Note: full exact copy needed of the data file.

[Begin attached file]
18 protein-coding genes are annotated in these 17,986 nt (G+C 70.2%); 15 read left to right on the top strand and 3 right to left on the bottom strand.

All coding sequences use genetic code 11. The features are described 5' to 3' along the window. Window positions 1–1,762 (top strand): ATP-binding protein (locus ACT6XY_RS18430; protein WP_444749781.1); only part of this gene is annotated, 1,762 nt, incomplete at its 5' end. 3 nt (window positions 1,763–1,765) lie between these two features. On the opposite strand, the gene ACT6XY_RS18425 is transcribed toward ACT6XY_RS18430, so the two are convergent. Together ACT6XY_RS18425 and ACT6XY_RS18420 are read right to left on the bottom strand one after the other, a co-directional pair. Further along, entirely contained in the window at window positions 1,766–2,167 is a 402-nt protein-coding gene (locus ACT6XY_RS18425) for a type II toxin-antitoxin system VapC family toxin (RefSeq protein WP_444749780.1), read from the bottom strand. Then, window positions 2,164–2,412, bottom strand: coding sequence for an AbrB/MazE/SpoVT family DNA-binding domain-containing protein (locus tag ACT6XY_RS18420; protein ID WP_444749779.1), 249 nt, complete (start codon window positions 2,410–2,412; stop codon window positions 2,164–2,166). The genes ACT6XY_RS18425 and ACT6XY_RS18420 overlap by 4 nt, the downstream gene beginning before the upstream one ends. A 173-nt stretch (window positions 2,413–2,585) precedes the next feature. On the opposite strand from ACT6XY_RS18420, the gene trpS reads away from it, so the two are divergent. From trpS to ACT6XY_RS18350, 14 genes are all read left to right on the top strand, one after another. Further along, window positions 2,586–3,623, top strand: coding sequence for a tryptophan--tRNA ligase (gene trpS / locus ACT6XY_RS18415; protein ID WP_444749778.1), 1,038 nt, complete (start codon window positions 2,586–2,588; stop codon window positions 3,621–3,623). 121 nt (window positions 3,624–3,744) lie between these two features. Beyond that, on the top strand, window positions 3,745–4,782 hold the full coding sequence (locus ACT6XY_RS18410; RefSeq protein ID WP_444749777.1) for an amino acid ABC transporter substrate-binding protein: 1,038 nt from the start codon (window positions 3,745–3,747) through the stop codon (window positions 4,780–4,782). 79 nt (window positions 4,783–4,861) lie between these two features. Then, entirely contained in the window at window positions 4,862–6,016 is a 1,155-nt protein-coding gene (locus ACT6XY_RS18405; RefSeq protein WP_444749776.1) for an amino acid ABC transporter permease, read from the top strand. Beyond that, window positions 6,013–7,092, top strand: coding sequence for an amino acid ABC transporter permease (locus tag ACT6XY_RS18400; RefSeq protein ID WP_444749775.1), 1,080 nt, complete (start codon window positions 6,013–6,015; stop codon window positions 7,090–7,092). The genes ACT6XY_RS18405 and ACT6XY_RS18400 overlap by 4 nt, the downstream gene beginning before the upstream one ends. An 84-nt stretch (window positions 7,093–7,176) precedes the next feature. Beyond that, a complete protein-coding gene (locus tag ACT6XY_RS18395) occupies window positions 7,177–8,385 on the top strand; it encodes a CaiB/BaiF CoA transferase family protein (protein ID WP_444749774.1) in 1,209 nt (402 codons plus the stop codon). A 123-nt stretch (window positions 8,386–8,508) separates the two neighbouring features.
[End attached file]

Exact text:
18 protein-coding genes are annotated in these 17,986 nt (G+C 70.2%); 15 read left to right on the top strand and 3 right to left on the bottom strand.

All coding sequences use genetic code 11. The features are described 5' to 3' along the window. Window positions 1–1,762 (top strand): ATP-binding protein (locus ACT6XY_RS18430; protein WP_444749781.1); only part of this gene is annotated, 1,762 nt, incomplete at its 5' end. 3 nt (window positions 1,763–1,765) lie between these two features. On the opposite strand, the gene ACT6XY_RS18425 is transcribed toward ACT6XY_RS18430, so the two are convergent. Together ACT6XY_RS18425 and ACT6XY_RS18420 are read right to left on the bottom strand one after the other, a co-directional pair. Further along, entirely contained in the window at window positions 1,766–2,167 is a 402-nt protein-coding gene (locus ACT6XY_RS18425) for a type II toxin-antitoxin system VapC family toxin (RefSeq protein WP_444749780.1), read from the bottom strand. Then, window positions 2,164–2,412, bottom strand: coding sequence for an AbrB/MazE/SpoVT family DNA-binding domain-containing protein (locus tag ACT6XY_RS18420; protein ID WP_444749779.1), 249 nt, complete (start codon window positions 2,410–2,412; stop codon window positions 2,164–2,166). The genes ACT6XY_RS18425 and ACT6XY_RS18420 overlap by 4 nt, the downstream gene beginning before the upstream one ends. A 173-nt stretch (window positions 2,413–2,585) precedes the next feature. On the opposite strand from ACT6XY_RS18420, the gene trpS reads away from it, so the two are divergent. From trpS to ACT6XY_RS18350, 14 genes are all read left to right on the top strand, one after another. Further along, window positions 2,586–3,623, top strand: coding sequence for a tryptophan--tRNA ligase (gene trpS / locus ACT6XY_RS18415; protein ID WP_444749778.1), 1,038 nt, complete (start codon window positions 2,586–2,588; stop codon window positions 3,621–3,623). 121 nt (window positions 3,624–3,744) lie between these two features. Beyond that, on the top strand, window positions 3,745–4,782 hold the full coding sequence (locus ACT6XY_RS18410; RefSeq protein ID WP_444749777.1) for an amino acid ABC transporter substrate-binding protein: 1,038 nt from the start codon (window positions 3,745–3,747) through the stop codon (window positions 4,780–4,782). 79 nt (window positions 4,783–4,861) lie between these two features. Then, entirely contained in the window at window positions 4,862–6,016 is a 1,155-nt protein-coding gene (locus ACT6XY_RS18405; RefSeq protein WP_444749776.1) for an amino acid ABC transporter permease, read from the top strand. Beyond that, window positions 6,013–7,092, top strand: coding sequence for an amino acid ABC transporter permease (locus tag ACT6XY_RS18400; RefSeq protein ID WP_444749775.1), 1,080 nt, complete (start codon window positions 6,013–6,015; stop codon window positions 7,090–7,092). The genes ACT6XY_RS18405 and ACT6XY_RS18400 overlap by 4 nt, the downstream gene beginning before the upstream one ends. An 84-nt stretch (window positions 7,093–7,176) precedes the next feature. Beyond that, a complete protein-coding gene (locus tag ACT6XY_RS18395) occupies window positions 7,177–8,385 on the top strand; it encodes a CaiB/BaiF CoA transferase family protein (protein ID WP_444749774.1) in 1,209 nt (402 codons plus the stop codon). A 123-nt stretch (window positions 8,386–8,508) separates the two neighbouring features.